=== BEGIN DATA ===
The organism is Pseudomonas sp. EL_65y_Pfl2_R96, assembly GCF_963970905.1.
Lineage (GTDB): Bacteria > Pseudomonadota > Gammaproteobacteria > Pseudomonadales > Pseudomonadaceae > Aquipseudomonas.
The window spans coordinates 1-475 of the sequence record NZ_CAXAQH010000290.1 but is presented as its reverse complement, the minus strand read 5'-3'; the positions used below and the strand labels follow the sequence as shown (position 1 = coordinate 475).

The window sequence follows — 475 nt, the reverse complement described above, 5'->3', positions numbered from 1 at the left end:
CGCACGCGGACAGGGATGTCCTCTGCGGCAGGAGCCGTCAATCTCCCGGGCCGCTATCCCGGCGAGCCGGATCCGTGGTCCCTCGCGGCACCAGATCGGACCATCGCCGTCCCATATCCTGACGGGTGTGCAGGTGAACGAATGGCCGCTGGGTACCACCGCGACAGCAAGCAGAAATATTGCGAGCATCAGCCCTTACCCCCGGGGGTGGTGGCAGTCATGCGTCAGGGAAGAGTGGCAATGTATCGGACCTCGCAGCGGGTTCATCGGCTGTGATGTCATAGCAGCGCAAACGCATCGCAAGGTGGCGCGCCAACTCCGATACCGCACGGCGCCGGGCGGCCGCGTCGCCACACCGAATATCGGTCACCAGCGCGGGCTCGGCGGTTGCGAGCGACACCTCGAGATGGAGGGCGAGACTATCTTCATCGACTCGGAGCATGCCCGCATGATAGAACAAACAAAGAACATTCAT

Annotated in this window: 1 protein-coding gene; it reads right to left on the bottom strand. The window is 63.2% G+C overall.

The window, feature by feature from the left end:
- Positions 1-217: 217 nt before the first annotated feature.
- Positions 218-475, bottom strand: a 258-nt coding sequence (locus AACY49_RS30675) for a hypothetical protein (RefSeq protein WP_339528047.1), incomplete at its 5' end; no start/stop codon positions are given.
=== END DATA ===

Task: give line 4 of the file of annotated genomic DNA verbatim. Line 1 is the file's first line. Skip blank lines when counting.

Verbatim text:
The window sequence follows — 475 nt, the reverse complement described above, 5'->3', positions numbered from 1 at the left end: